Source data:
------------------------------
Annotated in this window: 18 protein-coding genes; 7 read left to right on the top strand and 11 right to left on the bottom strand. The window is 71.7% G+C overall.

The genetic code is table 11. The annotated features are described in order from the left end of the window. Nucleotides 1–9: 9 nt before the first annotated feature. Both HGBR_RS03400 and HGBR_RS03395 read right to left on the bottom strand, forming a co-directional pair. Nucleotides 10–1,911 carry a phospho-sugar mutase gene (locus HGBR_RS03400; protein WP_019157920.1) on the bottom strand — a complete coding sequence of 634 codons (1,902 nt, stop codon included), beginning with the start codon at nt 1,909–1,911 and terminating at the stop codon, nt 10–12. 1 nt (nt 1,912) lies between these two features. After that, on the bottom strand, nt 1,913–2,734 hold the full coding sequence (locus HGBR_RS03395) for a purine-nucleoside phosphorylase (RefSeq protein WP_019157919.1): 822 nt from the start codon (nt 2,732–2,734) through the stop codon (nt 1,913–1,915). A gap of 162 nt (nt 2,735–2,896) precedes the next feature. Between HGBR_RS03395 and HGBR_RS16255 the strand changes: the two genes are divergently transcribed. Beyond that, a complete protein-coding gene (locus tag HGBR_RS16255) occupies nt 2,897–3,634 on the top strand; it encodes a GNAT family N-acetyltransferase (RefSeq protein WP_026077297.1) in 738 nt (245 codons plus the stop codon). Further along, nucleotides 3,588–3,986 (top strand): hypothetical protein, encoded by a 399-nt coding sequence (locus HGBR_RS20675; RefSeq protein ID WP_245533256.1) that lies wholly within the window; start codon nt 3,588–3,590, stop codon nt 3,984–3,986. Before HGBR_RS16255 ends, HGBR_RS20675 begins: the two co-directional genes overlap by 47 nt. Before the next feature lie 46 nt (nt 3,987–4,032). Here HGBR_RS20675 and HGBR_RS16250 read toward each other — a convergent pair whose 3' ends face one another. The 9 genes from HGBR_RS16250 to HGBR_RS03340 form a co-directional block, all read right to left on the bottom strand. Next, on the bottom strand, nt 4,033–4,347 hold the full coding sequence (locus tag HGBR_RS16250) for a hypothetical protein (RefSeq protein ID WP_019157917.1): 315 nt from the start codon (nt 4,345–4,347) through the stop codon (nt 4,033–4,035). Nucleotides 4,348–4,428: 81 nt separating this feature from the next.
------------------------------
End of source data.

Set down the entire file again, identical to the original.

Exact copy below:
Annotated in this window: 18 protein-coding genes; 7 read left to right on the top strand and 11 right to left on the bottom strand. The window is 71.7% G+C overall.

The genetic code is table 11. The annotated features are described in order from the left end of the window. Nucleotides 1–9: 9 nt before the first annotated feature. Both HGBR_RS03400 and HGBR_RS03395 read right to left on the bottom strand, forming a co-directional pair. Nucleotides 10–1,911 carry a phospho-sugar mutase gene (locus HGBR_RS03400; protein WP_019157920.1) on the bottom strand — a complete coding sequence of 634 codons (1,902 nt, stop codon included), beginning with the start codon at nt 1,909–1,911 and terminating at the stop codon, nt 10–12. 1 nt (nt 1,912) lies between these two features. After that, on the bottom strand, nt 1,913–2,734 hold the full coding sequence (locus HGBR_RS03395) for a purine-nucleoside phosphorylase (RefSeq protein WP_019157919.1): 822 nt from the start codon (nt 2,732–2,734) through the stop codon (nt 1,913–1,915). A gap of 162 nt (nt 2,735–2,896) precedes the next feature. Between HGBR_RS03395 and HGBR_RS16255 the strand changes: the two genes are divergently transcribed. Beyond that, a complete protein-coding gene (locus tag HGBR_RS16255) occupies nt 2,897–3,634 on the top strand; it encodes a GNAT family N-acetyltransferase (RefSeq protein WP_026077297.1) in 738 nt (245 codons plus the stop codon). Further along, nucleotides 3,588–3,986 (top strand): hypothetical protein, encoded by a 399-nt coding sequence (locus HGBR_RS20675; RefSeq protein ID WP_245533256.1) that lies wholly within the window; start codon nt 3,588–3,590, stop codon nt 3,984–3,986. Before HGBR_RS16255 ends, HGBR_RS20675 begins: the two co-directional genes overlap by 47 nt. Before the next feature lie 46 nt (nt 3,987–4,032). Here HGBR_RS20675 and HGBR_RS16250 read toward each other — a convergent pair whose 3' ends face one another. The 9 genes from HGBR_RS16250 to HGBR_RS03340 form a co-directional block, all read right to left on the bottom strand. Next, on the bottom strand, nt 4,033–4,347 hold the full coding sequence (locus tag HGBR_RS16250) for a hypothetical protein (RefSeq protein ID WP_019157917.1): 315 nt from the start codon (nt 4,345–4,347) through the stop codon (nt 4,033–4,035). Nucleotides 4,348–4,428: 81 nt separating this feature from the next.